The State of Alaska and builders of the engines for the fast ferries say they are close to settling the long-running lawsuit.
Attorneys for both sides say they have been working for the last two weeks to reach an agreement. But on Monday they asked the judge in the case not to take the trial off of the court calendar yet.
The State of Alaska alleges that the high-performance diesel engines for the ferries Fairweather and Chenega were defective. That has been disputed by the German manufacturer MTU Friedrichshafen and its American subsidiary MTU Detroit Diesel, now known as Tognum America.
The lawsuit was filed three years ago next month.
Trial in the case is expected to start on April 8th.
Another court hearing on the potential settlement agreement is scheduled for Friday, March 1st.
The settlement is being described as very complex and not just payment of a lump sum to the State of Alaska. It’s also expected to define the future relationship between the State and MTU for continued maintenance and repairs of the engines.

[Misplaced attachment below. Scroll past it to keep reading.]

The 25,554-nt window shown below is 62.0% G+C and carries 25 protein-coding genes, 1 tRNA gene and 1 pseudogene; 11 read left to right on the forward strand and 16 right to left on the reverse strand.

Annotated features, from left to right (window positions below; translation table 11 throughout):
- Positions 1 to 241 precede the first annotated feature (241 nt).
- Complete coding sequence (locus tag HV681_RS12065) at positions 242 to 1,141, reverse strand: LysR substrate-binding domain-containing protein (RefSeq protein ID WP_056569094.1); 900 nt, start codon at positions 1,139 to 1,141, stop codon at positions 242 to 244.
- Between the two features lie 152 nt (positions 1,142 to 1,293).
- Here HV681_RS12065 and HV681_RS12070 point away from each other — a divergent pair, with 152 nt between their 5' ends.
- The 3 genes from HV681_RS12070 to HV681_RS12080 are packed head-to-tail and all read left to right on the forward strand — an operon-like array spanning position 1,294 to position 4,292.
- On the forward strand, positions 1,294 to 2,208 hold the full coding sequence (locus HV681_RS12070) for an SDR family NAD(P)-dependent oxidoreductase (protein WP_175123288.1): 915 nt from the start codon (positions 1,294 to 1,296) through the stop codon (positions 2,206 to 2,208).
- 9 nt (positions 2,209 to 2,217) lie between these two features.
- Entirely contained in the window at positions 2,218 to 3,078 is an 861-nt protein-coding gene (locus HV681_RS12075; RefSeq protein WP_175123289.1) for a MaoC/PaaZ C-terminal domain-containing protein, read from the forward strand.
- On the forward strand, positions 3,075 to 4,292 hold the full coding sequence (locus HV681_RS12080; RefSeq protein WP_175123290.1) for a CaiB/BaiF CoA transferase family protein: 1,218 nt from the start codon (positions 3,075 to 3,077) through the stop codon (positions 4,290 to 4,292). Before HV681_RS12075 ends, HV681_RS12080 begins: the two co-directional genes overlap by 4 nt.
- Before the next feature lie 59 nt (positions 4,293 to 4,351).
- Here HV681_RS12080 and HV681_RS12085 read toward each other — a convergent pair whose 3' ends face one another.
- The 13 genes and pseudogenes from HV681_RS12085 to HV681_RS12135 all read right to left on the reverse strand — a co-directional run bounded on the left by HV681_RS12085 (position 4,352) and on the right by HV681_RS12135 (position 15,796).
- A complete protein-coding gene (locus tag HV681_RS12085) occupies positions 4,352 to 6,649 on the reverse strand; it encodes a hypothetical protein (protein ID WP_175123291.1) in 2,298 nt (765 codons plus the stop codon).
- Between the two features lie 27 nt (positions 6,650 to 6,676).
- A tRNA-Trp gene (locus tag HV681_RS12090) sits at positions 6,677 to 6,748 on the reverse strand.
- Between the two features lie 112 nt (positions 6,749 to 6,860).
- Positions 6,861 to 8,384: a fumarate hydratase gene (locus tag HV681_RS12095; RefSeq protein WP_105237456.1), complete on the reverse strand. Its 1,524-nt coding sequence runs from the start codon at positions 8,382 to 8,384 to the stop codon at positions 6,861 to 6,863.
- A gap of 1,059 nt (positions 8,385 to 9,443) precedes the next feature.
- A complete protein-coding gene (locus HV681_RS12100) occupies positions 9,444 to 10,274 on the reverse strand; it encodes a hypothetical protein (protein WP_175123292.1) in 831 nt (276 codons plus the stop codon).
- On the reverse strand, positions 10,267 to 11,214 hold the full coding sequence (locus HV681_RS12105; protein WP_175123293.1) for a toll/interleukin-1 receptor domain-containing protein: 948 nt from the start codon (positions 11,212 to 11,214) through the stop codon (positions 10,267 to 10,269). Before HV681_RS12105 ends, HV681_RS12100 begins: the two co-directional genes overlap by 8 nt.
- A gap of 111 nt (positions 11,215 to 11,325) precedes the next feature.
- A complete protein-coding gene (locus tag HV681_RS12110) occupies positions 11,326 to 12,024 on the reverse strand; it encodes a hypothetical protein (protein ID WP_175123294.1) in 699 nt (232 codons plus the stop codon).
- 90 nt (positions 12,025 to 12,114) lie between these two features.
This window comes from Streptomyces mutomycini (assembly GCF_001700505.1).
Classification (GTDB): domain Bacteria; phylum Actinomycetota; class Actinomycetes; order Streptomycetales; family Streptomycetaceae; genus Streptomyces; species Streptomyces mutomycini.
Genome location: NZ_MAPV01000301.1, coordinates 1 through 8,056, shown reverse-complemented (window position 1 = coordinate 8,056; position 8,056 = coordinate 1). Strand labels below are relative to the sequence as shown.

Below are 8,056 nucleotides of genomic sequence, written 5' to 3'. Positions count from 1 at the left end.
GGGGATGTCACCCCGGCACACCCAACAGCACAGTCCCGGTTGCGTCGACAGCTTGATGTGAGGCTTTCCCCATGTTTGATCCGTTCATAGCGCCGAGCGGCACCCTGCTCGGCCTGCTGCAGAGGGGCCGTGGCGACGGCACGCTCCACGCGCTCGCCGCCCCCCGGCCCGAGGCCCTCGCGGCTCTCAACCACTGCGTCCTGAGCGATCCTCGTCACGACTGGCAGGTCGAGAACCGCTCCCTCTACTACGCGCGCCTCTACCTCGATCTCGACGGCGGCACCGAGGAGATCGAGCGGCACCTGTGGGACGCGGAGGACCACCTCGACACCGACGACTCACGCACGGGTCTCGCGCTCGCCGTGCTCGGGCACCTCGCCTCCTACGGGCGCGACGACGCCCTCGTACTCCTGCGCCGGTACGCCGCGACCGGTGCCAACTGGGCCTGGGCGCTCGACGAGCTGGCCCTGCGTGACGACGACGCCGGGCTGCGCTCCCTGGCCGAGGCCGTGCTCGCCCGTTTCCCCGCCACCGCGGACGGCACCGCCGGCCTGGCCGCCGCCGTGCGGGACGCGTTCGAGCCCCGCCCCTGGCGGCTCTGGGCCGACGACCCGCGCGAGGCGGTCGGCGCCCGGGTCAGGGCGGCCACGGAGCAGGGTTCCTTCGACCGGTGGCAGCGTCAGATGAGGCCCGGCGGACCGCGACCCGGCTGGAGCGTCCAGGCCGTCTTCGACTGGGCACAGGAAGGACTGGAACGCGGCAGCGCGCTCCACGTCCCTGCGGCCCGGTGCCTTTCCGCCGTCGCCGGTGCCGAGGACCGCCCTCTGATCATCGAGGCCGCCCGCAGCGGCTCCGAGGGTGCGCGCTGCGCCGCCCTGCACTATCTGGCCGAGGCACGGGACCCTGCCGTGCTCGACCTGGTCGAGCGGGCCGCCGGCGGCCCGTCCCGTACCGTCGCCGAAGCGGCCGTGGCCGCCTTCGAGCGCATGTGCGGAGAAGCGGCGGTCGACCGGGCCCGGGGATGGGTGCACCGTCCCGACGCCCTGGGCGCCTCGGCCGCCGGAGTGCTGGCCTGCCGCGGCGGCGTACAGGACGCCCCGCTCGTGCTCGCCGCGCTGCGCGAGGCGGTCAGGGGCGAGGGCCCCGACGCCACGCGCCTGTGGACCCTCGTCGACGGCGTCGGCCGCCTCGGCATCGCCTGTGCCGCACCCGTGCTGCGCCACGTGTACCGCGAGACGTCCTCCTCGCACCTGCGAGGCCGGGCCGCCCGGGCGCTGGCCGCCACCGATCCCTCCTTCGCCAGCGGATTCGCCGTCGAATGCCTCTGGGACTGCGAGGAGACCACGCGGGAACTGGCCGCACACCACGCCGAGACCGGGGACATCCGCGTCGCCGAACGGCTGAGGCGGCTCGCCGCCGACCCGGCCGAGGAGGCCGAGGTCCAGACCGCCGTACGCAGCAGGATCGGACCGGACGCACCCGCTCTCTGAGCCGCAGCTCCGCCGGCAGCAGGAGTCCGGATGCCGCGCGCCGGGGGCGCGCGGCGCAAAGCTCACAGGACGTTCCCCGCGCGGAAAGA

- Juneau's long-awaited 32-unit Housing First apartment complex will welcome its first batch of formerly homeless residents within the week. The $8.3 million project came together through community support in cash and donated materials and services.
- Nikoosh Carlo began work this month in a newly created position: senior adviser for climate.
- The Alaska ferry Taku's next life will be as a floating hotel. Portland-based KeyMar LLC made the winning bid of $300,000 for the 54-year-old ship.
- According to a news release, Wilson "Will" Woodrow Curtis-Collins is a person of interest after a reported disturbance about 12:40 a.m. today near the 1800 block of Northwood Drive.